Photophysical and Photocatalytic Properties of Covalent Organic Frameworks

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    This dissertation is most interested in how a class of materials known as covalent organic frameworks (COFs) can be designed to capture photon energy to initiate chemical reactions. Different COF designs change how long the energy is held, how it migrates, and how it is dispersed – and these differences can be used to change their performance as artificial photosynthesis platforms. Thus, it is helpful to have an informative discussion about the processes behind natural photosynthesis, that is, nature’s light harvesting strategies and photocatalytic schemes (Section 1.2) and will lead into an introduction of COFs and why they possess unique potential as artificial photosynthesis platforms (Section 1.3). Their beneficial physical qualities are complemented by understanding their electronic structures from theoretically predicted properties with specific focus on topological symmetry (Section 1.4). Synthesizing and characterizing COF systems then becomes an important consideration (Section 1.5) along with how their excited state behaviors are probed and interpreted at reaction timescales by ultrafast spectroscopic techniques (Section 1.6). Finally, a look is taken at how COF structure versatility adds unique potential in catalyst engineering (Section 1.7). The main body of this dissertation will present five main research projects that seek to test theoretical predictions, assess the impact of COF planarity, or fine tune electronic structures. To test theoretical predictions, “Tuning Photoexcited Charge Transfer in Imine-Linked Two-Dimensional Covalent Organic Frameworks, which involves exploring nodal symmetry in topologically similar COFs by varying monomers, is reported. This work has implications on charge separation characteristics of COFs which is important to retain activated catalytic sites for chemical reactions. The second project, “Impact of πConjugation Length on the Excited-State Dynamics of Star-Shaped Carbazole-π-Triazine Organic Chromophores,” doesn’t directly probe COF systems, but looks at the role of dihedral angles on intersystem crossing (ISC) rates in organic chromophores with similar star-shaped motifs like those often found in COFs. Another study on planarity is “Conjugation- and Aggregation-Directed Design of Covalent Organic Frameworks as White-Light-Emitting Diodes” that explores planar and non-planar COFs and the how this affects the deactivation of their photoexcited states. “Wavelength Dependent Excitonic Properties of Imine-Linked Covalent Organic Frameworks,” explores how subtle changes in donor-acceptor arrangements can lead to differences in excited state populations. Finally, the seminal work in this dissertation, “Imine Reversal Mediates Charge Separation and CO2 Photoreduction in Covalent Organic Frameworks,” explores the effect of the imine bond on photophysical and photocatalytic properties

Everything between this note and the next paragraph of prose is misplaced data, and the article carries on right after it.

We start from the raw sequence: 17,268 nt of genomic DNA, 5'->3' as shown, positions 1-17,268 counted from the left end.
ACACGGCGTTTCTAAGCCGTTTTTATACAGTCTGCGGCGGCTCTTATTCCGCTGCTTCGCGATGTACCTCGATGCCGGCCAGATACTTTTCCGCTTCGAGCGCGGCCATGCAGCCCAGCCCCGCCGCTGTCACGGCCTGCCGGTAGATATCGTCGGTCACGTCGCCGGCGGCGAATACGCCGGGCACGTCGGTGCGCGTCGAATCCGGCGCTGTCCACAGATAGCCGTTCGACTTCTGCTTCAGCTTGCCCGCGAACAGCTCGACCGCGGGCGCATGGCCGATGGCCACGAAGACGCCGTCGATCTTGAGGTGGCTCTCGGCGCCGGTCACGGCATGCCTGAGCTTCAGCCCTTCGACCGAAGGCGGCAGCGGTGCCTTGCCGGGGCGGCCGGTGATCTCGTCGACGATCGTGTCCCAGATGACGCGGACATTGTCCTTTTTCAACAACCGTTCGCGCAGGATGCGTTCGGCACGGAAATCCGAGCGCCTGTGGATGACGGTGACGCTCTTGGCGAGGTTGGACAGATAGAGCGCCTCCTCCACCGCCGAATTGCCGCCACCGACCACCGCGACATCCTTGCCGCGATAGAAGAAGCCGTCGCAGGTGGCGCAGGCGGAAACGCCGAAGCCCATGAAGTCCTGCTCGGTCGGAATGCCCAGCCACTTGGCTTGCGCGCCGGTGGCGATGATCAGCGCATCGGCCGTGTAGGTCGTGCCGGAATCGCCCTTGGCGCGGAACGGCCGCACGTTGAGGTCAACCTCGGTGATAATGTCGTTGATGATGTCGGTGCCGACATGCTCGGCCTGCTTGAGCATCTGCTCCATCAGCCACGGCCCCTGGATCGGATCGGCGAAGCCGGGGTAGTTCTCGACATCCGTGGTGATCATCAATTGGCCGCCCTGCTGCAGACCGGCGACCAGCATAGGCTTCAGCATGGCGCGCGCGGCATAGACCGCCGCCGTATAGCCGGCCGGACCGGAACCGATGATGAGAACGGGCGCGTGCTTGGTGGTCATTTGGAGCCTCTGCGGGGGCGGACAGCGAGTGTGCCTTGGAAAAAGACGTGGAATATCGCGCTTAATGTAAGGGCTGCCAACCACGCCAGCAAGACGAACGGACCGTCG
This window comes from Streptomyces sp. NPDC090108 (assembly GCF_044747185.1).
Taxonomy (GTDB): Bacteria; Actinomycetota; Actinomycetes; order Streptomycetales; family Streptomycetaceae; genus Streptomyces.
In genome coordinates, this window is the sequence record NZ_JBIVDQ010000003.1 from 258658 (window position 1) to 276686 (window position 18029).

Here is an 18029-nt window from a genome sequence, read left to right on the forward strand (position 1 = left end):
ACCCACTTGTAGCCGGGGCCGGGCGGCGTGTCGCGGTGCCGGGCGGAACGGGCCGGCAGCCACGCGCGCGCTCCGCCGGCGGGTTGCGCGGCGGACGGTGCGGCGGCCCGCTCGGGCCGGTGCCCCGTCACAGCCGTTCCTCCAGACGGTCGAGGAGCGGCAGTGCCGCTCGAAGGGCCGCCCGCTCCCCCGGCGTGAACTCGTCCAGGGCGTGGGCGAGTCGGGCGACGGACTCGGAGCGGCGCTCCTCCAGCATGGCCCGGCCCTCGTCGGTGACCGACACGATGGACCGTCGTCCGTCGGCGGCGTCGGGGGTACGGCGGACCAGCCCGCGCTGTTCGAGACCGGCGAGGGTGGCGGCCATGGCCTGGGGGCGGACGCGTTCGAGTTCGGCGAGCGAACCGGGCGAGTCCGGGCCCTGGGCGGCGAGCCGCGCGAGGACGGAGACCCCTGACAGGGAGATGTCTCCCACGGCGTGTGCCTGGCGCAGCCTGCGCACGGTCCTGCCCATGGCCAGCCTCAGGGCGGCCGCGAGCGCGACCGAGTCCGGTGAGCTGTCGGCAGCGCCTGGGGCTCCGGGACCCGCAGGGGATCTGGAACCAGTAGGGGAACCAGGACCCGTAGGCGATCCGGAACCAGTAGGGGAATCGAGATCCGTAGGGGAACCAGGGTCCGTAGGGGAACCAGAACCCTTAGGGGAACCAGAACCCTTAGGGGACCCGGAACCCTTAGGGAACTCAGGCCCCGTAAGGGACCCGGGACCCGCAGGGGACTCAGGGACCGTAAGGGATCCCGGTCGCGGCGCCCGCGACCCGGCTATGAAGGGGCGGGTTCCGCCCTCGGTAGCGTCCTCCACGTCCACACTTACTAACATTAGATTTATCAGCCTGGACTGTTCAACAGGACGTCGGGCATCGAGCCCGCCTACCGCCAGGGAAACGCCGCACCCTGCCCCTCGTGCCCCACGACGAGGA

Curved nanographenes: Multiple emission, thermally activated delayed fluorescence, and non-radiative decay

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    The intriguing and rich photophysical properties of three curved nanographenes (CNG 6, 7, and 8) are investigated by time-resolved and temperature-dependent photoluminescence (PL) spectroscopy. CNG 7 and 8 exhibit dual fluorescence, as well as dual phosphorescence at low temperature in the main PL bands. In addition, hot bands are detected in fluorescence as well as phosphorescence, and, in the narrow temperature range of 100–140 K, thermally activated delayed fluorescence (TADF) with lifetimes on the millisecond time-scale is observed. These findings are rationalized by quantum-chemical simulations, which predict a single minimum of the S1 potential of CNG 6, but two S1 minima for CNG 7 and CNG 8, with considerable geometric reorganization between them, in agreement with the experimental findings. Additionally, a higher-lying S2 minimum close to S1 is optimized for the three CNG, from where emission is also possible due to thermal activation and, hence, non-Kasha behavior. The presence of higher-lying dark triplet states close to the S1 minima provides mechanistic evidence for the TADF phenomena observed. Non-radiative decay of the T1 state appears to be thermally activated with activation energies of roughly 100 meV and leads to disappearance of phosphorescence and TADF at T > 140